Today I had one of those messages on my answer phone where you are asked to call someone back and you know it can only be for one reason. Rachel had died after struggling with cancer for three years.
I wrestled long and hard about posting - was it too crass, too insensitive, too soon? Should I use her photo - even though I got it from the web, publicly accessible, available for anyone who typed her name into a Google search?
Eventually I decided to, and I apologise for any who are offended or affonted by this decision. While at college, a conversation about tutors evoked the comment from a Methodist student "Everyone loves Rachel." Perhaps now the world should be told?
Rachel was my personal tutor in my first year of training for ministry. A vital role, supporting people through the bizzare process of adapting to college and church life after holding responsible positions in secular professions. Meeting with Rachel was always pleasurable, usually fun, and at times a much needed refuge from college or church life. Rachel never made you feel small or silly, she never contradicted your views, yet enabled you to see others too. The one-to-one support and encouragement of students was Rachel's forte, and many benefited from her gentle, loving tutoring.
But Rachel was no plaster saint, she had a mischievous sense of fun and an enviable ability to take off accents. With a passion for justice and equality, Rachel inspired similar qualities in many of her students - at the same time as making some of us feel far better about our own housekeeping skills! A lover of cats and gardens, deeply in love with Africa, a competent pianist, Rachel was a woman of many parts.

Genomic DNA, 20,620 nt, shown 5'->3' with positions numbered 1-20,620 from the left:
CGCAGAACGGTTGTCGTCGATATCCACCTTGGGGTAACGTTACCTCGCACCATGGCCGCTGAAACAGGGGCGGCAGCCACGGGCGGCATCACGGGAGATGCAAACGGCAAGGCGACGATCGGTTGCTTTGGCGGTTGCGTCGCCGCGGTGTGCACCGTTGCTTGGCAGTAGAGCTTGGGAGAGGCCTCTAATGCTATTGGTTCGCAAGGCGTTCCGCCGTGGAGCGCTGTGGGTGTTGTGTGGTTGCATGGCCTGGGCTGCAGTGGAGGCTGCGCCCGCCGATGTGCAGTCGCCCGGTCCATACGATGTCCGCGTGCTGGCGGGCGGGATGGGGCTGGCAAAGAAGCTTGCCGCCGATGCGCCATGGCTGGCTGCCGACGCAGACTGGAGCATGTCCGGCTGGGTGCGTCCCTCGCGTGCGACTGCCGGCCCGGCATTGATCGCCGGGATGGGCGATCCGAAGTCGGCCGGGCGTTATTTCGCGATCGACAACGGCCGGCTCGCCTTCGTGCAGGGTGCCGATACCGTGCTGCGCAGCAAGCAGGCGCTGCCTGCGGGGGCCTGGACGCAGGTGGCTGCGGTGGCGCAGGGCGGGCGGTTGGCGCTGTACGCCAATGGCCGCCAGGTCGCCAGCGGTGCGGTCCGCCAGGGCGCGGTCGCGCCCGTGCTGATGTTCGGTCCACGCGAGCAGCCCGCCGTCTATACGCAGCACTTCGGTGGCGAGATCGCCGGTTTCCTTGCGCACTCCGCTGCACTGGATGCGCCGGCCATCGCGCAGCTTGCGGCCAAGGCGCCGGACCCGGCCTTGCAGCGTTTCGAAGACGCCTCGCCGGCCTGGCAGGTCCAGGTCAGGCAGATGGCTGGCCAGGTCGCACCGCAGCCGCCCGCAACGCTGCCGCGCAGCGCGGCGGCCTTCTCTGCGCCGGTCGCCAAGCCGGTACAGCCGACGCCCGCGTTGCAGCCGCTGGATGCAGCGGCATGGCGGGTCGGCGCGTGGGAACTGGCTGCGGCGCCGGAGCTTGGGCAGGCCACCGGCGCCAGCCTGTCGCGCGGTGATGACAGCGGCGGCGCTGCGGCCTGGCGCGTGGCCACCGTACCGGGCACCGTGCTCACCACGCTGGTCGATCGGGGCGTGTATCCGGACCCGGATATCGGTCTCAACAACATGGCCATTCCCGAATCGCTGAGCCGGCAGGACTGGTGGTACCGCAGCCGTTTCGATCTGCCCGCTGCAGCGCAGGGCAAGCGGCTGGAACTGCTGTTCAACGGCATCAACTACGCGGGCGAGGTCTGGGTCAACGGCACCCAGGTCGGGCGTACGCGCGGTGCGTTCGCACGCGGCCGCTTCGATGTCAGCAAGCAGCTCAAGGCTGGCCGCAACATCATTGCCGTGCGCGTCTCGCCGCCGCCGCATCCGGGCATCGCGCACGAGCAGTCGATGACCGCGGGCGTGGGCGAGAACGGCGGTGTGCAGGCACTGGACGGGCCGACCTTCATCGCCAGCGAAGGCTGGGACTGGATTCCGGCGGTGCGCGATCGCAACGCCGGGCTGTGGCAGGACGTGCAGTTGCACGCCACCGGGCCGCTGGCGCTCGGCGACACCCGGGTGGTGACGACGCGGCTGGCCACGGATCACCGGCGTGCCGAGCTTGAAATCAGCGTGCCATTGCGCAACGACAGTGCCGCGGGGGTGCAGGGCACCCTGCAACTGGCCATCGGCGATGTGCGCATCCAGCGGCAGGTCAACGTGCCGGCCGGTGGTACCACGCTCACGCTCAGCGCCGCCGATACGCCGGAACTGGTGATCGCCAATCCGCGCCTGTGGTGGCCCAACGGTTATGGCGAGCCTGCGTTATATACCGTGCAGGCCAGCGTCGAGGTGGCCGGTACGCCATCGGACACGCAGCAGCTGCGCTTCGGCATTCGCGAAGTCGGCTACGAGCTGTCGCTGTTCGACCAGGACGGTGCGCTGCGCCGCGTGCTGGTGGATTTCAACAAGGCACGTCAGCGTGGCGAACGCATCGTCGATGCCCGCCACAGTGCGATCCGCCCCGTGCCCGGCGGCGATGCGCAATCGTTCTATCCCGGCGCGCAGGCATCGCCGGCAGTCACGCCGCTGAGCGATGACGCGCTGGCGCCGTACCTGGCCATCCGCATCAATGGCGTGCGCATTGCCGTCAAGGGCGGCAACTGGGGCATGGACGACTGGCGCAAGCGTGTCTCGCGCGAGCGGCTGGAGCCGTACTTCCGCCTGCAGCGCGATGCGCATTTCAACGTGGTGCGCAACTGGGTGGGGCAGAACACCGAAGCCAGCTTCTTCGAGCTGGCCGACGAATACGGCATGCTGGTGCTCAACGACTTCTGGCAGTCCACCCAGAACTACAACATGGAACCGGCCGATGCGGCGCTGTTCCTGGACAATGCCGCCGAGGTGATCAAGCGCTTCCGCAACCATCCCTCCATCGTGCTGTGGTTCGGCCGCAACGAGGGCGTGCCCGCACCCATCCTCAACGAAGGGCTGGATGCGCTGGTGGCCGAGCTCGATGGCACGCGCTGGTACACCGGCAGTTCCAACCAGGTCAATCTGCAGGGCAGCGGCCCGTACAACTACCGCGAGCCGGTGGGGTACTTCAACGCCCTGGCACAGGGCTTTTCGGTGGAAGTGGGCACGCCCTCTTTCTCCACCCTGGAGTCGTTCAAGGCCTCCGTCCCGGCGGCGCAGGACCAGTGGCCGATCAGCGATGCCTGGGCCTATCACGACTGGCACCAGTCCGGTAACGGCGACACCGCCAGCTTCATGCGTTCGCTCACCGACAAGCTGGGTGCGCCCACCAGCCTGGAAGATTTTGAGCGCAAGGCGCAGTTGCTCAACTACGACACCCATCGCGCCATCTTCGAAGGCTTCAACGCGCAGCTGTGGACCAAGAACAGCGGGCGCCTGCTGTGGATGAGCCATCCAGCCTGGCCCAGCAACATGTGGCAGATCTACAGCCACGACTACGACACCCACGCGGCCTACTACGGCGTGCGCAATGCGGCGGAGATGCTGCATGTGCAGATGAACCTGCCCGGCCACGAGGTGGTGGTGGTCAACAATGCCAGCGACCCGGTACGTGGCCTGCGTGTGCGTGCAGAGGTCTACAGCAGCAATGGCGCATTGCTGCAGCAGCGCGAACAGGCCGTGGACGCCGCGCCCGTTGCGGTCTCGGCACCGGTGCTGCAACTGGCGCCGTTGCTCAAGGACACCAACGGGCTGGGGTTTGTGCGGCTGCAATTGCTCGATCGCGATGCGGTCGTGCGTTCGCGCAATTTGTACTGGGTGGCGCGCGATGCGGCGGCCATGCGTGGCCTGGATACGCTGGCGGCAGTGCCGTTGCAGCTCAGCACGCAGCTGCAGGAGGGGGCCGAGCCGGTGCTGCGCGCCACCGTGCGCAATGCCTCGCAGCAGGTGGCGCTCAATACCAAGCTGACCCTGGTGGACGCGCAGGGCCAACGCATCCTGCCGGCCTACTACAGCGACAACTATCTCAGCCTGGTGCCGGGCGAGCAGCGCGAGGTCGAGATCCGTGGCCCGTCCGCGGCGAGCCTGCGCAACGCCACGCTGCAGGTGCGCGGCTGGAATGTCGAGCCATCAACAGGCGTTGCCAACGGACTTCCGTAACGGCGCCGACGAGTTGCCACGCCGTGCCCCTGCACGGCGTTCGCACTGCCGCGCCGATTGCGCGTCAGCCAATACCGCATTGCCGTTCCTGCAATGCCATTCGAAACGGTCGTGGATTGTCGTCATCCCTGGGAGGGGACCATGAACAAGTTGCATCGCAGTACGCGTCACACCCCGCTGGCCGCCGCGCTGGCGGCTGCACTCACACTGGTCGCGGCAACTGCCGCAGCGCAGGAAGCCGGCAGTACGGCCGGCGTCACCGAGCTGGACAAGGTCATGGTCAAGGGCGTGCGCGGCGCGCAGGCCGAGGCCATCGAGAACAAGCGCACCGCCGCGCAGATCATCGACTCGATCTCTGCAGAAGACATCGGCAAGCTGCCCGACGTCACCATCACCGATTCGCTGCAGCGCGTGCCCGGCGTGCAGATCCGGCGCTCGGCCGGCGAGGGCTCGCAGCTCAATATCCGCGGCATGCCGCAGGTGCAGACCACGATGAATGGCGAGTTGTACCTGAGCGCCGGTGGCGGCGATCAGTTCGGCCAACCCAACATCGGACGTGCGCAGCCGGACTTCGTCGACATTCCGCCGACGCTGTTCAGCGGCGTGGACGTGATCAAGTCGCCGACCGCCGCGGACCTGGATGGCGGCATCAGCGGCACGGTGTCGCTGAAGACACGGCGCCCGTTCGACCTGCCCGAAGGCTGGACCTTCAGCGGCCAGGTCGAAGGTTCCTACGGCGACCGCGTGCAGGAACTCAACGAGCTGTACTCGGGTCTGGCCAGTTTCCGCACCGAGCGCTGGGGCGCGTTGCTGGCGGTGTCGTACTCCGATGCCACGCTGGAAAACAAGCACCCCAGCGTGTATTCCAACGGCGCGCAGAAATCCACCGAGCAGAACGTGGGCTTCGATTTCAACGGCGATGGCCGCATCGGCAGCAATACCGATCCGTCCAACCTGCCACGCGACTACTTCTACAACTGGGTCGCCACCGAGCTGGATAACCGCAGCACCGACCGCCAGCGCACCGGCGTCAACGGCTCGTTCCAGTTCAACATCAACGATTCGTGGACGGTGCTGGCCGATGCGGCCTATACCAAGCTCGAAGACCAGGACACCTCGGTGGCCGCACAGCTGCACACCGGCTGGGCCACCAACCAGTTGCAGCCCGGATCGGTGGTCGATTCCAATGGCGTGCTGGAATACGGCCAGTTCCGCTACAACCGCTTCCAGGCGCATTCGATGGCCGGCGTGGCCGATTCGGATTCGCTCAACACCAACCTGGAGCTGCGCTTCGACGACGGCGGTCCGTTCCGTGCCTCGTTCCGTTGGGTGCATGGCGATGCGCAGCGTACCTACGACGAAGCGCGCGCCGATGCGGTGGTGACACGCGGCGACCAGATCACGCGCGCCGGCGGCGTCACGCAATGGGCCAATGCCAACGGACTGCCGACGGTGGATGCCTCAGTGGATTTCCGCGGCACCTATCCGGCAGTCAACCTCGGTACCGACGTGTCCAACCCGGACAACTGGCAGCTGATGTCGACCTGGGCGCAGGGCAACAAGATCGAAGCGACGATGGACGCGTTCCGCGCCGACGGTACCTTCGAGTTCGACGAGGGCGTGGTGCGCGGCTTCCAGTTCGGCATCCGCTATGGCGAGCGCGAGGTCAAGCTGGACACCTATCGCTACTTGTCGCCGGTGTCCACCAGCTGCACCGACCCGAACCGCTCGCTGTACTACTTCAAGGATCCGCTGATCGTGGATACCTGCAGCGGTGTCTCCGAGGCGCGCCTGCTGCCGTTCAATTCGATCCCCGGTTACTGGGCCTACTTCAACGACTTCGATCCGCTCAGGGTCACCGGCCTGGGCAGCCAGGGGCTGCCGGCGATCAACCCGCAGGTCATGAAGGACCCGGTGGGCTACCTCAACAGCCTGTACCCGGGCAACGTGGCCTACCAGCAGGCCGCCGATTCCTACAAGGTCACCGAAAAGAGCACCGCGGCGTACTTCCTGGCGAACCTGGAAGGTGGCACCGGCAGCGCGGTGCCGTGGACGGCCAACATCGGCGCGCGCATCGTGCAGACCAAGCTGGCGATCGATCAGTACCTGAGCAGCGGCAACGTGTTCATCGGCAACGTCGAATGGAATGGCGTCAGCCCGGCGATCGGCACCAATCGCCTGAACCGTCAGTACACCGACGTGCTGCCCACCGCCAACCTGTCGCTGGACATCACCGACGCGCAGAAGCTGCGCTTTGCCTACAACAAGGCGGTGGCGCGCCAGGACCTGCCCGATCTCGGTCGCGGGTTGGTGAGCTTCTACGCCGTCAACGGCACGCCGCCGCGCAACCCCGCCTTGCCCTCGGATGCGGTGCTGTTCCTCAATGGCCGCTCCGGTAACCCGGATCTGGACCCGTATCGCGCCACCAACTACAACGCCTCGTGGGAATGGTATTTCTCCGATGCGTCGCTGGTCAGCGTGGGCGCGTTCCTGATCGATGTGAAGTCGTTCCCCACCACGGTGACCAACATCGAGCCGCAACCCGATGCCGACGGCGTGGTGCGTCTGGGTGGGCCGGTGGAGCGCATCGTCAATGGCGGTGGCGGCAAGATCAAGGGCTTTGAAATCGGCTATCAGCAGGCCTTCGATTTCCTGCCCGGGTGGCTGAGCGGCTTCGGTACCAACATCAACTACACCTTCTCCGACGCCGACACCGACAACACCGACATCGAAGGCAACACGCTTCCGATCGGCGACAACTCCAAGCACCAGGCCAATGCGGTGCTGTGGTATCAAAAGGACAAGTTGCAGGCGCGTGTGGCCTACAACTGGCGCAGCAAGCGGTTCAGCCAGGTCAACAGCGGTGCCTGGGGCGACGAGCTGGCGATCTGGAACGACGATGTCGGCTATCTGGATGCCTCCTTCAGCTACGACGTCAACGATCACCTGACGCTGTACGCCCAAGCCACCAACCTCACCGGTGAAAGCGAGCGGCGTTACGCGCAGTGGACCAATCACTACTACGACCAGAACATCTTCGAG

The last three years have seen twists and turns in Rachel's health - yet, publicly anyway, she remained cheerful and positive always wanting to hear our news, to encourage us in our ministries, to support us in our doubts and fears.
The only thing Rachel ever nagged me about - and even at that, nagging is far too strong a word - was doing a research degree. My protests that I already had over 20 letters after my name and really didn't need another set would not shift her sense that it wasn't just for me that I should do this, but for other women. Always the gentle feminist, Rachel was not going to allow me the selfishness of saying I had done enough. There is a small sadness that I never got to tell her she'd finally won, and that I did intend, finally, to enrol on a research programme, but maybe, in her way, she knew.
Rachel will be sadly missed by those of us who knew her. Our lives have been enriched by her. Some college tutors were known as great teachers, some as fearsome minds, some even as a bit odd, but everbody loved Rachel. That, I think is as good an epitaph as anyone might hope for.
And so we let her go to the embrace of God, in quiet gratitude and certain hope.